Banh Street: Viet-style hoagies and fried chicken in Ambler

Chad Rosenthal at Banh Street, 832 N. Bethlehem Pike, Spring House.

Restaurateur Chad Rosenthal opens a new incarnation of his Banh Street shop on Friday, Jan. 6 in a strip mall in Spring House, Montgomery County (832 N. Bethlehem Pike, 267-419-8587).

Banh mi - the Vietnamese hoagie - is the specialty of his first Banh Street, a walk-up shack on Easton Road in Abington Township. The new Banh Street location, just outside Ambler, offers seven kinds of sandwiches (gluten-free is available), as well as three kinds of twice-fried chicken.

Although Rosenthal might be a bit late to the fried chicken game, it wasn't for lack of effort.

Rosenthal, 41, who is self-taught, enjoyed tinkering with barbecue growing up. When he got the brisket, ribs, and sides to where he was happy, he opened a barbecue joint called Rosey's in Jenkintown. And then he opened another, in Ambler, near his childhood home.

Then he traded the small places for the splashier, roadhouse-style eatery The Lucky Well in downtown Ambler, which opened in September 2013. He also competed in Season 9 of Next Food Network Star, joining his brother Reid Rosenthal (Bachelorette) in the reality-TV realm. (Update: Reid got engaged over the holidays to a fellow Realtor, Brooke Hartka.)

Chad Rosenthal then turned to Vietnamese food, and his fascination grew as he came to appreciate the differences and similarities between smoking and charring proteins on super-hot grills.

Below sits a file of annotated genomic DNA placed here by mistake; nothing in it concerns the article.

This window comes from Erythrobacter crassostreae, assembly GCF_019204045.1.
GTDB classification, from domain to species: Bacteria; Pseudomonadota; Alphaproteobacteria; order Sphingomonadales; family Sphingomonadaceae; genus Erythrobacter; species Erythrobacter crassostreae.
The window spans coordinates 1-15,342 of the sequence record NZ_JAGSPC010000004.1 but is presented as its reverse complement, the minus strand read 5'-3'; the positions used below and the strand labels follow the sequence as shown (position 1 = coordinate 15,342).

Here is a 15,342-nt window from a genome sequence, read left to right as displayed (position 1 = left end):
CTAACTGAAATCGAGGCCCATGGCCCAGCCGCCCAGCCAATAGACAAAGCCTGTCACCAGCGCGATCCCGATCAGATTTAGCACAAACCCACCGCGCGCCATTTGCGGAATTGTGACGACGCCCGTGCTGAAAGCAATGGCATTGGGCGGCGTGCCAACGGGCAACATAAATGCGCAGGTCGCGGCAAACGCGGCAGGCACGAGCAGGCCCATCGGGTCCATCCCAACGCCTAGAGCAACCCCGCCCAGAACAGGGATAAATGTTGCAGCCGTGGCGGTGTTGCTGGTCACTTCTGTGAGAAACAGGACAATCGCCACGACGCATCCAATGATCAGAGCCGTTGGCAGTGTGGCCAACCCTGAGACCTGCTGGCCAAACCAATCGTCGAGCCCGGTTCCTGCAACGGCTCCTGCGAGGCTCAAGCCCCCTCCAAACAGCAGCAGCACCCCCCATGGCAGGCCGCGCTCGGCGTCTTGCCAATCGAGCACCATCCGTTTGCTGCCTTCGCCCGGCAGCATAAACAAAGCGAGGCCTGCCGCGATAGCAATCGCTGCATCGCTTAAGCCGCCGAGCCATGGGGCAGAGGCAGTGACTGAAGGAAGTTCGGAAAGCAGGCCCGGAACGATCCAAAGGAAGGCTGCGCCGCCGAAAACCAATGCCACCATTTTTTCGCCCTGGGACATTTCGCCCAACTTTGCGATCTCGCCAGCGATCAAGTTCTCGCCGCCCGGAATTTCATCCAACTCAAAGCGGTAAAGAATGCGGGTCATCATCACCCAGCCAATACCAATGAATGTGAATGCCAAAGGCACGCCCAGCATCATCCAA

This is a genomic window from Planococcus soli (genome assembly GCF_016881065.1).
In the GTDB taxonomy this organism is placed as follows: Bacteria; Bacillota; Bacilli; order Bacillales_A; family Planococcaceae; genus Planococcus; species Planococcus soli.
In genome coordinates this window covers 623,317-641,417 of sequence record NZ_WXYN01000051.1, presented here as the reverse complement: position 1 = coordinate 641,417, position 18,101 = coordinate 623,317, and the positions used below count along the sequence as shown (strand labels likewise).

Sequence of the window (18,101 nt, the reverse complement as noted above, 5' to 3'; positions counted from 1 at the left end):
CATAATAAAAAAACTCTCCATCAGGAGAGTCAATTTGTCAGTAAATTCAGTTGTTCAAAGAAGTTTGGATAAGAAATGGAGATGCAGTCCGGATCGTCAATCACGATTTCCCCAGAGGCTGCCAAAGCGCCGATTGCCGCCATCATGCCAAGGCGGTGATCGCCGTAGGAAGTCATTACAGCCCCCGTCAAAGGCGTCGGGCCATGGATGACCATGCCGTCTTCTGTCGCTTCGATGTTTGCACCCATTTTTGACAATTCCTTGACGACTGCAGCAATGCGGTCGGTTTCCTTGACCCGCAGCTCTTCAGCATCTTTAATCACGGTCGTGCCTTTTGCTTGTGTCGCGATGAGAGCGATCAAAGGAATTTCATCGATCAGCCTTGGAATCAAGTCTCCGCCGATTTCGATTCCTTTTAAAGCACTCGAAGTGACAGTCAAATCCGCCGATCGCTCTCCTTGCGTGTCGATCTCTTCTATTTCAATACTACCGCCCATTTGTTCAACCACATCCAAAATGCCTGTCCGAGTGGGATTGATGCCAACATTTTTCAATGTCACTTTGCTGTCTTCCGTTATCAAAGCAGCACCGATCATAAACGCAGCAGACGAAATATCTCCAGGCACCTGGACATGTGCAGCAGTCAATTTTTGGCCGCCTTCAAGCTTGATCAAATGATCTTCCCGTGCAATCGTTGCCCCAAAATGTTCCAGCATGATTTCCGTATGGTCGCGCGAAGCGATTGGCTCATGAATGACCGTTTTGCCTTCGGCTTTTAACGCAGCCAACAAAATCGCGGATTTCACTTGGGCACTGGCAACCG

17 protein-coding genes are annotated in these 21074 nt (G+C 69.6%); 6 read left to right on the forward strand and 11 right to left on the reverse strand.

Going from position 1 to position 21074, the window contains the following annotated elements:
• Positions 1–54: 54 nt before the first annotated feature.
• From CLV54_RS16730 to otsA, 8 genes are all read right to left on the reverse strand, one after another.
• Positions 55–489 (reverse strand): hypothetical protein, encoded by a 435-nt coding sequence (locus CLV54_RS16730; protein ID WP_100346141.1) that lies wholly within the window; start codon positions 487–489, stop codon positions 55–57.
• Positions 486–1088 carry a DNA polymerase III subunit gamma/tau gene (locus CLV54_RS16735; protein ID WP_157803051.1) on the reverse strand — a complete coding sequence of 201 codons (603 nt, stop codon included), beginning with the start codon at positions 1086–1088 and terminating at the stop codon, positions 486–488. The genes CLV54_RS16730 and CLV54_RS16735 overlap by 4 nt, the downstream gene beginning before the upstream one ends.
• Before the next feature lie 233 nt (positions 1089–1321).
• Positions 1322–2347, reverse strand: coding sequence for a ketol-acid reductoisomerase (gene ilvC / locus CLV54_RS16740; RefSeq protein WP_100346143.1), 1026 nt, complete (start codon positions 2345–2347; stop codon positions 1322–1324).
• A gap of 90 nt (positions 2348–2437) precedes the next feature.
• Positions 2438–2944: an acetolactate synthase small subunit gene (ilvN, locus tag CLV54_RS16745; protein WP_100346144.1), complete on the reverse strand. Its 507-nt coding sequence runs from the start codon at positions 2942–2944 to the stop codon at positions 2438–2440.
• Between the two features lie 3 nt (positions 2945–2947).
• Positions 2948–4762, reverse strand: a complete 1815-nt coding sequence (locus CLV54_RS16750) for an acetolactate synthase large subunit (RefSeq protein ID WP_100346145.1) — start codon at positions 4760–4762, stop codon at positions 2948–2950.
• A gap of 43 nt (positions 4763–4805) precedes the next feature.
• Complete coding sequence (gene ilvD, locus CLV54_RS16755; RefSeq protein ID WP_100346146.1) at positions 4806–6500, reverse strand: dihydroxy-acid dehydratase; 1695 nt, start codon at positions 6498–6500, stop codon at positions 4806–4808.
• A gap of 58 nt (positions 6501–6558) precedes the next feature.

After he'd put his meats in the smoker at the Lucky Well, Rosenthal used his downtime to experiment with making banh mi, which are built on French-style loaves that are usually slathered in pate and mayo and stuffed with a protein, plus pickled daikon, carrots, cucumber, cilantro, and jalapeno. 

He opened Banh Street in late 2015 behind the Roslyn train station.

Banh Street's pun-named sandwiches include the Craig LaBanh, after the Inquirer critic; its protein is grilled pork meatball. The Al Bánhdy is a spicy marinated ribeye. The Bánhie & Clyde includes charbroiled lemongrass and ginger-marinated shrimp.

No, they're not $5 banh mi sandwiches from QT in Chinatown, which are sublime in their crispy, almost dainty rolls. Banh Street's banh mi are dressed up, built on sturdy rolls from Artisan Boulanger Patissier in South Philadelphia. (Menu is here.)

Only Spring House carries the crunchy chicken, in wings and strips, because it has the space (though there's nowhere to sit and eat, alas). One of Rosenthal's sauces is soy sauce, sesame seeds, and chopped basil; another is a vinegar-based hot sauce that is not for wimps ("not kidding around here," he said); and a third is unlike anything out there. He calls it "funk" - it's an umami bomb of fish sauce, tamed with mirin and sugar; after the sauce goes on, the chicken is topped with fried garlic, chopped cilantro, and mint.  

Hours are 11 a.m. to 8 p.m. daily.